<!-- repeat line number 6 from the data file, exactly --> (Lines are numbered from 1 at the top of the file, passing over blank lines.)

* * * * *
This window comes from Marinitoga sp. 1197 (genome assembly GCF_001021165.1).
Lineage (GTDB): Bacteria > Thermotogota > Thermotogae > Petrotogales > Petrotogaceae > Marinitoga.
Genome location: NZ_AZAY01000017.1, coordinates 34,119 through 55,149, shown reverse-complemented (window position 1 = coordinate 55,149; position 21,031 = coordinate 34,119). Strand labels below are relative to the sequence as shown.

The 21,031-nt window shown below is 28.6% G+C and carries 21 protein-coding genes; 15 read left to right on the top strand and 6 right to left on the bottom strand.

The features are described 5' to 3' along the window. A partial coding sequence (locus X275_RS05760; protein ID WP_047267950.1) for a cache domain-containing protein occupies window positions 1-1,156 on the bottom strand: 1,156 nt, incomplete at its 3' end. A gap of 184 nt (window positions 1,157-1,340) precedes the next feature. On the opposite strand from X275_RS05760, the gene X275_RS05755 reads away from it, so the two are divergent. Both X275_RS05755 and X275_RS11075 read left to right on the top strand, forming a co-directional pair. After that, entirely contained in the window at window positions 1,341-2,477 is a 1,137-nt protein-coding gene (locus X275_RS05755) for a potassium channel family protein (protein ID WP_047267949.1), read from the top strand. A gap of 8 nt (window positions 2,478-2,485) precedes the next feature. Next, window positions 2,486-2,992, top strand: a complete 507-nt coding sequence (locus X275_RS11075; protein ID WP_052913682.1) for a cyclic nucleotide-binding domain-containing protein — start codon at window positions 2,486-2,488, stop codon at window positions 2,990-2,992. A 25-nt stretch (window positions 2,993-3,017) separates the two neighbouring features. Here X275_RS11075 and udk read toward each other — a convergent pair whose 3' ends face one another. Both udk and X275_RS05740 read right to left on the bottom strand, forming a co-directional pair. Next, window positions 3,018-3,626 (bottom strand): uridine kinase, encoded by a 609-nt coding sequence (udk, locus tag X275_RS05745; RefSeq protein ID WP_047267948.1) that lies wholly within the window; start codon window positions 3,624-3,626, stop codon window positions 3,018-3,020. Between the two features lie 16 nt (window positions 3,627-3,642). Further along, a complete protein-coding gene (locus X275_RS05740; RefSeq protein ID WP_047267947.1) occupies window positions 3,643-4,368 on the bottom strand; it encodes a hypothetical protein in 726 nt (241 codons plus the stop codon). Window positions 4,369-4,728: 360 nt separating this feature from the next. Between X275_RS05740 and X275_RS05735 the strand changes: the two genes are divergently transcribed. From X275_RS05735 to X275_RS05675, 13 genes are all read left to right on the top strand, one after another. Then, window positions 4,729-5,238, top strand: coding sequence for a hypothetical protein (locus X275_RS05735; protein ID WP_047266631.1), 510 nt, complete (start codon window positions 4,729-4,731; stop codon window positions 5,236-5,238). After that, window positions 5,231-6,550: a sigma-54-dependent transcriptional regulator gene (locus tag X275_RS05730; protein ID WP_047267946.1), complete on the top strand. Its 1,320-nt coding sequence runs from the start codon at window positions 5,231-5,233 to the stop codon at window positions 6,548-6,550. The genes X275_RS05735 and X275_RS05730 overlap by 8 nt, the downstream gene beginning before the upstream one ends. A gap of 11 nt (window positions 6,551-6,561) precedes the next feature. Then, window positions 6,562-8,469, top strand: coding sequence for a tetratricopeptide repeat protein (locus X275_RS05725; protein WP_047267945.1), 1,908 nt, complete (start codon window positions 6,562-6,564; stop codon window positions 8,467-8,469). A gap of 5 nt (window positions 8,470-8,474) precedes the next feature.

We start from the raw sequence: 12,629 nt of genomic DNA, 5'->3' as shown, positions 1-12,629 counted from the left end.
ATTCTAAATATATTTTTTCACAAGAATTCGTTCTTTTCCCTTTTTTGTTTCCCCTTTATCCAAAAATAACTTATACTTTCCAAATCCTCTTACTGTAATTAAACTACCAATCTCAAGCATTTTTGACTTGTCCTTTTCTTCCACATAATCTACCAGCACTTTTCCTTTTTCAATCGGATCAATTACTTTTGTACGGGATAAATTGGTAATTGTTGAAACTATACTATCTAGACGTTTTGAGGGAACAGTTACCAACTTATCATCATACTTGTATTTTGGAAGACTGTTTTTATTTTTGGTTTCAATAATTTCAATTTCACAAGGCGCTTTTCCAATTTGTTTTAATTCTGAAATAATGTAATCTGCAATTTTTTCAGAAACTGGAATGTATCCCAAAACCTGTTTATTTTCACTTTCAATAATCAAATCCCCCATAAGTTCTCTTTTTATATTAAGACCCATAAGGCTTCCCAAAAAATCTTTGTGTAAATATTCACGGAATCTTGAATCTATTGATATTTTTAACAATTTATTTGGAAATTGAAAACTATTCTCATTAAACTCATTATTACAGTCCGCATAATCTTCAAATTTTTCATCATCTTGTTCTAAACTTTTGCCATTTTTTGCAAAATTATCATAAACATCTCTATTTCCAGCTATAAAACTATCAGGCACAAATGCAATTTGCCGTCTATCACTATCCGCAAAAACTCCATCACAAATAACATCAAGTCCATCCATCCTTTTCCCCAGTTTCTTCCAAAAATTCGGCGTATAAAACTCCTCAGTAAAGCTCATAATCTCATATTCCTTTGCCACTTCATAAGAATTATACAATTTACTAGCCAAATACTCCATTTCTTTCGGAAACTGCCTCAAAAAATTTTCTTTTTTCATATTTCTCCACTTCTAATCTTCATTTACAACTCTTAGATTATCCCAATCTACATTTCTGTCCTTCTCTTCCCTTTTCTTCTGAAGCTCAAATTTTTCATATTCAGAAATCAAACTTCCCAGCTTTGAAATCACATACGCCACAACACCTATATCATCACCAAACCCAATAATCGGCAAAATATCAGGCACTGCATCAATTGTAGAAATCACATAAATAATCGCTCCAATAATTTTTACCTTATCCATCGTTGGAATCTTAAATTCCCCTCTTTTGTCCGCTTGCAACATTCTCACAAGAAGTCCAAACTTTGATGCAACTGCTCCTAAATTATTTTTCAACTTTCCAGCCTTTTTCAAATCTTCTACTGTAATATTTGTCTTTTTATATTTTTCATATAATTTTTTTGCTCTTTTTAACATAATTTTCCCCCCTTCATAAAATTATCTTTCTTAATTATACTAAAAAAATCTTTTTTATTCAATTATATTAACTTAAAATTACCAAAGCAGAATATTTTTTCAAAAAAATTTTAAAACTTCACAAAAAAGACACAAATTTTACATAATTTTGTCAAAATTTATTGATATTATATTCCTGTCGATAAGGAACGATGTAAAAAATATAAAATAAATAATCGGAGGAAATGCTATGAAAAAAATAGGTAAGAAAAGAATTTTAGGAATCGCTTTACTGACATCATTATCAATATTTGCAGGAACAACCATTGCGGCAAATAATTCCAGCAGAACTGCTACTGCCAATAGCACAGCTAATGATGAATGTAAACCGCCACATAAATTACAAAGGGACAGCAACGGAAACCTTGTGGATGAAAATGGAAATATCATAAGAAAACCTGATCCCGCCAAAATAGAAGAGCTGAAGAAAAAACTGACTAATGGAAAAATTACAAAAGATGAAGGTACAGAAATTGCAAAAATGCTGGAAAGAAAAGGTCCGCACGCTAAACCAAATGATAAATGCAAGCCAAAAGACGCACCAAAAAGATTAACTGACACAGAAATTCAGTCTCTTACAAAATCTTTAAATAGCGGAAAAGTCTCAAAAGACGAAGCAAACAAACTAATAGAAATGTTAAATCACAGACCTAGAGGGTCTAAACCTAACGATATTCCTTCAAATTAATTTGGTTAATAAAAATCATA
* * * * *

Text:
We start from the raw sequence: 12,629 nt of genomic DNA, 5'->3' as shown, positions 1-12,629 counted from the left end.